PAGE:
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The (unofficial) blog of the BCLA Information Policy Committee
One would think that the publication of old census data would be a great thing for information professionals. Since our federal government has decided to scrap the long-form census in our current days, at least there’s the old data for people to examine and play with. Including cool stuff like the complete 1921 Canadian Census which Library and Archives Canada have now made available for all Canadians, since that’s their job, right?
Instead, as per their August 9 press release Library and Archives Canada instead have gotten a company known as Ancestry to provide tiered access to the data, though they are selling it as more like “You, Canadian citizen, are now spoiled for choice!”
Before we get into the choices let’s just mention that everything involved here is stuff Canadians have already paid for. This is a small part of what taxes are for: Collecting information important to Canadians and making it accessible to them. That’s the service here. But LAC has sold this to a private company.
So now, you will have access to the data through LAC or other libraries that pay Ancestry for the privilege of accessing the search tools. In most libraries you need to be on-site for the privilege of searching through information that is supposed to be every Canadian’s. LAC is so happy to tell you that you “only” have to pay to search the information if you want to do it at home. And don’t forget you aren’t paying LAC for this, but Ancestry, a private company.
In a perfect world far from this vale of tears, the information in the census would be indexed and searchable and remixable and free for all. If this was being done as a government service maybe it could be. They would need more librarians and other experts because this kind of thing doesn’t cost nothing, but rather than creating something for Canadians, Library and Archives Canada hands it over to a private company to make money off of.
A national library is supposed to be a leader, but shrinking the institutional vision down to merely adding to private companies’ revenue streams is not leadership behaviour. Policies that work towards actual Open Access that helps develop culture instead of commodifying it is what we want.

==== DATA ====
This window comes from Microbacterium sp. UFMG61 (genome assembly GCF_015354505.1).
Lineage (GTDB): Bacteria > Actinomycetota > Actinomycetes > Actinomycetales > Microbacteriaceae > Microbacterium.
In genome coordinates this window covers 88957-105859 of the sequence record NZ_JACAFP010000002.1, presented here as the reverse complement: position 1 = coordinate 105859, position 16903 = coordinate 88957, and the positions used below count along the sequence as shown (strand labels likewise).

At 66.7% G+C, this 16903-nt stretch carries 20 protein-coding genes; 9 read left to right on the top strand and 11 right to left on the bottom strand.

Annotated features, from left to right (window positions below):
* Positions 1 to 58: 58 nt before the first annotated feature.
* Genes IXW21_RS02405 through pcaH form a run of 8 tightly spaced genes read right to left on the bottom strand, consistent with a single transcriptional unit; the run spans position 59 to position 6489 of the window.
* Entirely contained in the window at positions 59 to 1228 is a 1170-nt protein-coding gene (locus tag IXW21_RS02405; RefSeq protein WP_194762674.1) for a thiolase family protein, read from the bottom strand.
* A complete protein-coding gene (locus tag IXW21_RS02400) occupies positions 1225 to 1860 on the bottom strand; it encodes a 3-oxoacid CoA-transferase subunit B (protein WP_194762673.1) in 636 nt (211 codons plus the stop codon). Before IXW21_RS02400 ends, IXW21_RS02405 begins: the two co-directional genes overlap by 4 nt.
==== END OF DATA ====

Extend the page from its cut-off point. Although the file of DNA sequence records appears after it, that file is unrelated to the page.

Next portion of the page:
At this point (as with the Heritage project we’ve discussed here before) there’s no transparency as to what kind of exclusivity Ancestry gets in regards to this data or who is actually creating the metadata or any of the details.
What is to be done about this? I don’t know. When I’ve talked with librarians about issues with LAC in the past they’ve said things like “Well, they don’t have any money.” We need to reframe this debate. We’re librarians and our job (if I may be preachy and idealistic for a moment) is not to generate revenue but to disseminate information within our communities. If we’re forced to do both, one of them is getting short-changed. At the very least we should be pointing out the lies about “free access” when it is actually paid for by libraries. And we’re paying twice.
We haven’t been talking about the Library Archives Canada/Canadiana digitization project here on the IPC blog these past few weeks for a couple of reasons. The first is mostly because a lot of the discussion has been taking place on mailing lists I’m not actually on, so whenever I sit down to write I feel a bit like I’m missing some crucial context. But the bigger reason is that other people have been writing very clearly on the matter and I haven’t had anything to add.
I’d suggest that the very best piece of commentary I’ve read has been Mita Williams’ The Heritage Heritage Minute and The Digital Library of Canada We Lost. She goes through the chronology of the situation and provides a very even-handed analysis of why people have concerns about the project. Her essay is peppered with links, including to Kevin Read’s We Ask for Transparency, Heather Morrison’s explanation of why the misuse of Open Access in the leaked documents was problematic, and of course Bibliocracy (I’ll just link to Myron’s most recent post which came after Williams’ was published.
In the face of all that there’s not a lot that I would be adding. But I want to make a comment tying this together with the other big information news of the last month. The American Library Association just had one of their annual conferences and at it they passed a resolution about the NSA spying scandal saying:
that the American Library Association recognize Edward Snowden as a whistleblower who, in releasing information that documents government attacks on privacy, free speech, and freedom of association, has performed a valuable service in launching a national dialogue about transparency, domestic surveillance, and overclassification.
Interestingly, the next day that resolution was “replaced” by this resolution in which Snowden’s name was removed and the language was changed to reflect a more general support for “privacy, open government, government transparency and accountability.” In a letter to the Social Responsibilities Round Table Al Kagan said:
As progressive councilors have discussed for the past two years, it is all fine and good to support the results of whistleblowing, but this does not happen without the brave action of individuals. Whistleblowers put their jobs, their careers,their freedom, and sometimes their lives in danger by taking bold measures to bring abuse of the public trust to the media. Nothing happens without the individuals, and they need all the support that they can get.
He also called for librarians to be braver and lead discussion, rather than simply accepting backroom deals.
Libraries in general could benefit from a more open discussion of how our organizations work, especially when some members have issues with the results. Being quiet and unquestioning doesn’t help anyone improve.
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